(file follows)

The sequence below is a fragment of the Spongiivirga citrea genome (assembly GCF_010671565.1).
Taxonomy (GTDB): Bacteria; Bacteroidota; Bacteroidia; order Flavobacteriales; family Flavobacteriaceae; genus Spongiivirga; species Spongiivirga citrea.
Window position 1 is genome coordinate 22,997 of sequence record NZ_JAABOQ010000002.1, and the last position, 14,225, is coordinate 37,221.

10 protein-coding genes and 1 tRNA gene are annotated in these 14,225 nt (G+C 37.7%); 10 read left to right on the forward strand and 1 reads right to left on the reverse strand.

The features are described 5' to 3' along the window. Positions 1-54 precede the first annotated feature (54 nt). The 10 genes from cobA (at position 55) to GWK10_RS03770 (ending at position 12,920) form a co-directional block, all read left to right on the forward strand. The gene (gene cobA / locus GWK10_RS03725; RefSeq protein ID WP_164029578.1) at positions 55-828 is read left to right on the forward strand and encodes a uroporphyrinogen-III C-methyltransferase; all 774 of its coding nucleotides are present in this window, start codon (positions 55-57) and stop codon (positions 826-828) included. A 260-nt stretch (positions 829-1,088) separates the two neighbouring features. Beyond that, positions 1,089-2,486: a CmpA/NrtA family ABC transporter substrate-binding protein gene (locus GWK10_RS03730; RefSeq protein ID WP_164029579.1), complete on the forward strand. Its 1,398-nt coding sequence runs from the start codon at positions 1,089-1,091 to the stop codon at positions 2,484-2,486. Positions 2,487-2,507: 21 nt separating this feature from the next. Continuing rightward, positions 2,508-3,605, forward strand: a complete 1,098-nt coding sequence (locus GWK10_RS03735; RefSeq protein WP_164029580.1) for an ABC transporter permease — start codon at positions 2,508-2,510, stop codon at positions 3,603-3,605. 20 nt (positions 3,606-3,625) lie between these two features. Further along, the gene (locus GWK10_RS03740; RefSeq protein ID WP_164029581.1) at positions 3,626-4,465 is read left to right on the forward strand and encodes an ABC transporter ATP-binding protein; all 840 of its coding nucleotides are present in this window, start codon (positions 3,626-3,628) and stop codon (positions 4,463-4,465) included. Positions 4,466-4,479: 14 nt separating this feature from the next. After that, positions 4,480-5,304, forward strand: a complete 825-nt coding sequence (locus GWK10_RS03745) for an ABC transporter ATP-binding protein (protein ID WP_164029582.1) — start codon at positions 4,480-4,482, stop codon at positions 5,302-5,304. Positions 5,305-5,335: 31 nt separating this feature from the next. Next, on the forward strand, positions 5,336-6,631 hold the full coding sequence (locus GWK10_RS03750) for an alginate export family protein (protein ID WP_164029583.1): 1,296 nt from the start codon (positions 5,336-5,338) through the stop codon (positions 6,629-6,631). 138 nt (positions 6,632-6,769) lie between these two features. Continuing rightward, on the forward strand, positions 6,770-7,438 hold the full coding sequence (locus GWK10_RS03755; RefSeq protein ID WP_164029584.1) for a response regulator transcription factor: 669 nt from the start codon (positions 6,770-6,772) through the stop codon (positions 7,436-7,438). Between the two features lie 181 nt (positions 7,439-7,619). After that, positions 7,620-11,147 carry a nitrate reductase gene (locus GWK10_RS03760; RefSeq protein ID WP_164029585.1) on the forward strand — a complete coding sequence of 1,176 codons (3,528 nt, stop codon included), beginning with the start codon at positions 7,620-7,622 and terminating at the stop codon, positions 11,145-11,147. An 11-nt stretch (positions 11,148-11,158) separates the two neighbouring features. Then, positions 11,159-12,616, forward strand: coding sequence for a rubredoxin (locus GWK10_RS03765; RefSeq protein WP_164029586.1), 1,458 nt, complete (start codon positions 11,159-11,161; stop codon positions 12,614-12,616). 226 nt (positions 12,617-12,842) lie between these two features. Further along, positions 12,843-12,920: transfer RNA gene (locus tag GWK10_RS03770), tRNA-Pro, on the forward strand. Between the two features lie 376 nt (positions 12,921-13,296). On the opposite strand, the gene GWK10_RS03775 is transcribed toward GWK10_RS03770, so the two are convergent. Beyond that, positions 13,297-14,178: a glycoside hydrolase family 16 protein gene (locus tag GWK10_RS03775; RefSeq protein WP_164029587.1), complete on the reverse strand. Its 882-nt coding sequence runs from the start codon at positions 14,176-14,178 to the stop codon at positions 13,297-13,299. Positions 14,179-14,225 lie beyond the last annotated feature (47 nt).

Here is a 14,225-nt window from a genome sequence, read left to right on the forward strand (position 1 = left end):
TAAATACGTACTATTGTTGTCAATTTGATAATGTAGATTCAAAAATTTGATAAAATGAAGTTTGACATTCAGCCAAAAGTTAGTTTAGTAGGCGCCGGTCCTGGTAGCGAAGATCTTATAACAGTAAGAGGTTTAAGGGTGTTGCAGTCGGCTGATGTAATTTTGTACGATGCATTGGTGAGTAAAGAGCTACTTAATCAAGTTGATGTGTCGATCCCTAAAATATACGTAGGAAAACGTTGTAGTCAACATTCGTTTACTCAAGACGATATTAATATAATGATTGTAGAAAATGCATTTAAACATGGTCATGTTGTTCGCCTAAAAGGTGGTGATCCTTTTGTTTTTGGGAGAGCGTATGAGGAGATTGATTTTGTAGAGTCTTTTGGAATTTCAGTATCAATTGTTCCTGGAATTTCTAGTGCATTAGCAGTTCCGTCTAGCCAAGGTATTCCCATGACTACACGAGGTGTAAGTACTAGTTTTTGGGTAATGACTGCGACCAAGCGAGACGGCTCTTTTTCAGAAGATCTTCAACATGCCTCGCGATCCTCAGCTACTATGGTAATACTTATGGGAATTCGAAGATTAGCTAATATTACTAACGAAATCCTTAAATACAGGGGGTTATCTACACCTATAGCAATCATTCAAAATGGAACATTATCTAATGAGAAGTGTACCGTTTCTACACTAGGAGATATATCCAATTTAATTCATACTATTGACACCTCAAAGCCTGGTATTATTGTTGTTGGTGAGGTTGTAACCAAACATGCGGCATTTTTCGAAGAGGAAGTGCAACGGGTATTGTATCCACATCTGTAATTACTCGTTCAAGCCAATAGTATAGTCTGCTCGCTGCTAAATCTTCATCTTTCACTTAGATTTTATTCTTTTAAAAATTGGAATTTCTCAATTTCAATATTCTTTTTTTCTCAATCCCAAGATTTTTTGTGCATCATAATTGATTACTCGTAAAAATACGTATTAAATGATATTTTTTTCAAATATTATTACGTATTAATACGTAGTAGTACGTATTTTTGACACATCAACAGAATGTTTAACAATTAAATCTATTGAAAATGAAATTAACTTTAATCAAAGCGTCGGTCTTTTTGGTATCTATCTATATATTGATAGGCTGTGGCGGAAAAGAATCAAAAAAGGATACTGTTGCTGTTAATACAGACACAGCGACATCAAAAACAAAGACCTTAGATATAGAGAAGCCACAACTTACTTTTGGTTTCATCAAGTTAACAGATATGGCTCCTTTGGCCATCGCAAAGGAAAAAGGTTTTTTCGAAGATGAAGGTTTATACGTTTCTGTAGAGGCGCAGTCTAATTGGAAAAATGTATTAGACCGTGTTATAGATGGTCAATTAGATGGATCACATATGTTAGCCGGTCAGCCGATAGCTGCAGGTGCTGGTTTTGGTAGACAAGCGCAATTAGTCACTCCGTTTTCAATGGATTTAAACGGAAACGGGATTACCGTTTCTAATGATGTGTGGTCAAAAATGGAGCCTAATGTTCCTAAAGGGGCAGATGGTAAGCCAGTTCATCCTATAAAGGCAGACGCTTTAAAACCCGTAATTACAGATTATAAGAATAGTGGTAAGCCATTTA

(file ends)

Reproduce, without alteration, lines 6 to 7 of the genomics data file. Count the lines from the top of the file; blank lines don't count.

Here is a 14,225-nt window from a genome sequence, read left to right on the forward strand (position 1 = left end):
TAAATACGTACTATTGTTGTCAATTTGATAATGTAGATTCAAAAATTTGATAAAATGAAGTTTGACATTCAGCCAAAAGTTAGTTTAGTAGGCGCCGGTCCTGGTAGCGAAGATCTTATAACAGTAAGAGGTTTAAGGGTGTTGCAGTCGGCTGATGTAATTTTGTACGATGCATTGGTGAGTAAAGAGCTACTTAATCAAGTTGATGTGTCGATCCCTAAAATATACGTAGGAAAACGTTGTAGTCAACATTCGTTTACTCAAGACGATATTAATATAATGATTGTAGAAAATGCATTTAAACATGGTCATGTTGTTCGCCTAAAAGGTGGTGATCCTTTTGTTTTTGGGAGAGCGTATGAGGAGATTGATTTTGTAGAGTCTTTTGGAATTTCAGTATCAATTGTTCCTGGAATTTCTAGTGCATTAGCAGTTCCGTCTAGCCAAGGTATTCCCATGACTACACGAGGTGTAAGTACTAGTTTTTGGGTAATGACTGCGACCAAGCGAGACGGCTCTTTTTCAGAAGATCTTCAACATGCCTCGCGATCCTCAGCTACTATGGTAATACTTATGGGAATTCGAAGATTAGCTAATATTACTAACGAAATCCTTAAATACAGGGGGTTATCTACACCTATAGCAATCATTCAAAATGGAACATTATCTAATGAGAAGTGTACCGTTTCTACACTAGGAGATATATCCAATTTAATTCATACTATTGACACCTCAAAGCCTGGTATTATTGTTGTTGGTGAGGTTGTAACCAAACATGCGGCATTTTTCGAAGAGGAAGTGCAACGGGTATTGTATCCACATCTGTAATTACTCGTTCAAGCCAATAGTATAGTCTGCTCGCTGCTAAATCTTCATCTTTCACTTAGATTTTATTCTTTTAAAAATTGGAATTTCTCAATTTCAATATTCTTTTTTTCTCAATCCCAAGATTTTTTGTGCATCATAATTGATTACTCGTAAAAATACGTATTAAATGATATTTTTTTCAAATATTATTACGTATTAATACGTAGTAGTACGTATTTTTGACACATCAACAGAATGTTTAACAATTAAATCTATTGAAAATGAAATTAACTTTAATCAAAGCGTCGGTCTTTTTGGTATCTATCTATATATTGATAGGCTGTGGCGGAAAAGAATCAAAAAAGGATACTGTTGCTGTTAATACAGACACAGCGACATCAAAAACAAAGACCTTAGATATAGAGAAGCCACAACTTACTTTTGGTTTCATCAAGTTAACAGATATGGCTCCTTTGGCCATCGCAAAGGAAAAAGGTTTTTTCGAAGATGAAGGTTTATACGTTTCTGTAGAGGCGCAGTCTAATTGGAAAAATGTATTAGACCGTGTTATAGATGGTCAATTAGATGGATCACATATGTTAGCCGGTCAGCCGATAGCTGCAGGTGCTGGTTTTGGTAGACAAGCGCAATTAGTCACTCCGTTTTCAATGGATTTAAACGGAAACGGGATTACCGTTTCTAATGATGTGTGGTCAAAAATGGAGCCTAATGTTCCTAAAGGGGCAGATGGTAAGCCAGTTCATCCTATAAAGGCAGACGCTTTAAAACCCGTAATTACAGATTATAAGAATAGTGGTAAGCCATTTA